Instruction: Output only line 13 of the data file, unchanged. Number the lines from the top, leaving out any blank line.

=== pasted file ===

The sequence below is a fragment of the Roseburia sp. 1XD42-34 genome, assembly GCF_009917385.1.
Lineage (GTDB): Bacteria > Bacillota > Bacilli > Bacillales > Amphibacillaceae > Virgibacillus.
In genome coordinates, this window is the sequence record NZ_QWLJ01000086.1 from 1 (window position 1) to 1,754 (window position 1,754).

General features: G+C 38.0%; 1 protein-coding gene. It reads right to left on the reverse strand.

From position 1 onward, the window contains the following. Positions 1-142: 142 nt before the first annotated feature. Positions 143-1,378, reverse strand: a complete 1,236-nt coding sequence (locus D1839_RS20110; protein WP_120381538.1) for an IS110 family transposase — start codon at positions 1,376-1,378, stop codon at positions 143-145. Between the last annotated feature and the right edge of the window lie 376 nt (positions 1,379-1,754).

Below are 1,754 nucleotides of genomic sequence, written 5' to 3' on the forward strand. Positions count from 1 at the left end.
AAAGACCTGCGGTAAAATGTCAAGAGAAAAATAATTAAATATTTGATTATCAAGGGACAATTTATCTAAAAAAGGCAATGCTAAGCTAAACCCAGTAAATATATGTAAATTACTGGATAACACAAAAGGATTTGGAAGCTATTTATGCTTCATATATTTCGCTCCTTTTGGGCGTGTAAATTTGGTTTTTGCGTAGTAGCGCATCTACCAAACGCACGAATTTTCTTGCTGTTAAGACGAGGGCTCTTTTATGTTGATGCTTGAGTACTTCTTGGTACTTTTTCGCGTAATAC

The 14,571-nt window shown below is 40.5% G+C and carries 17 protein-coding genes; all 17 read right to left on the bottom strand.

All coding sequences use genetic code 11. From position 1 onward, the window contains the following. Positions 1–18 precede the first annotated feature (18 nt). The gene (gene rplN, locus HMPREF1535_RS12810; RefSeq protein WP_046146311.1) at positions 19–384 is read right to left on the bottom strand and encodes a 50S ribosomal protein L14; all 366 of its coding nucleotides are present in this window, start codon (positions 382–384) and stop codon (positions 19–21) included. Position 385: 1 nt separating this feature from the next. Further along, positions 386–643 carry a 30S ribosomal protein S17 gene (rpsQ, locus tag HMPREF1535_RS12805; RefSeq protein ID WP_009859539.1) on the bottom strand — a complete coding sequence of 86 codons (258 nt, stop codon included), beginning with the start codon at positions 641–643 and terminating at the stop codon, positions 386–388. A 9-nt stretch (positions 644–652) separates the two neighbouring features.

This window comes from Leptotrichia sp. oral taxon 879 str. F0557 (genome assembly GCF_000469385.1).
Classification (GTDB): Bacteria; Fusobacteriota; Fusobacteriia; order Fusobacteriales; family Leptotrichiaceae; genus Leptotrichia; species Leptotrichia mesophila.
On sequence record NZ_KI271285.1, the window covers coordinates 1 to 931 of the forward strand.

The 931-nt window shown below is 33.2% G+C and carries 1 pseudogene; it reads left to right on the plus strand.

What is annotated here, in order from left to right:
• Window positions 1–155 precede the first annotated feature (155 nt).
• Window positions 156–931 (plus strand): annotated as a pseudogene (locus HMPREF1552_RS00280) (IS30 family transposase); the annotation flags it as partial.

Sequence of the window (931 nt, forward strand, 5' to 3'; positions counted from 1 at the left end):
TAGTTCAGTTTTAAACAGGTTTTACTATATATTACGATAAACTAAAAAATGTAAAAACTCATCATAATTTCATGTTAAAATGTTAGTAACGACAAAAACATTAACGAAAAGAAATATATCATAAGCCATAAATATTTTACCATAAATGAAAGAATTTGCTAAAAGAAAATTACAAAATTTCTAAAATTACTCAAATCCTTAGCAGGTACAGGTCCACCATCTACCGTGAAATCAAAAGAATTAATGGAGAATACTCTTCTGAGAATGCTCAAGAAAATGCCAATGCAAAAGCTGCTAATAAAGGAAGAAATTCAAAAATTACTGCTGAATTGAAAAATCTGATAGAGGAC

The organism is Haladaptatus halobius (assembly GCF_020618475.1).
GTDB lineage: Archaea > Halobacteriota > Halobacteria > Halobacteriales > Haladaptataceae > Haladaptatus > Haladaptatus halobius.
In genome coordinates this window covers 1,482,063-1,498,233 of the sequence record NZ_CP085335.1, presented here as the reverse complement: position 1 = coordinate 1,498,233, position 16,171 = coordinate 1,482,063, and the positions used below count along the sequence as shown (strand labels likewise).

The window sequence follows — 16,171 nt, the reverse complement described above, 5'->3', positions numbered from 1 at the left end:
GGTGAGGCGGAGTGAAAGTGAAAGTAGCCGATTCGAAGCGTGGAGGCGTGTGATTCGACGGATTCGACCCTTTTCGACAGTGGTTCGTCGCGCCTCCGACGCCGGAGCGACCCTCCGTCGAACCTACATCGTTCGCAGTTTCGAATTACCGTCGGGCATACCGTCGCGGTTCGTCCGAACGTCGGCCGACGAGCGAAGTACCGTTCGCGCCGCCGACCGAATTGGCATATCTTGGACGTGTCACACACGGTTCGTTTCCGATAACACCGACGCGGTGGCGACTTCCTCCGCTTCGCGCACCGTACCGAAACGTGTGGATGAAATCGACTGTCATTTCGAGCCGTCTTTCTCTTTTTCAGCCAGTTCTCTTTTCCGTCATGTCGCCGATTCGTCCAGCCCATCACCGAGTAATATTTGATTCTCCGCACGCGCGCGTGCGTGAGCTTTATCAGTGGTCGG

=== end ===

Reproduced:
The 931-nt window shown below is 33.2% G+C and carries 1 pseudogene; it reads left to right on the plus strand.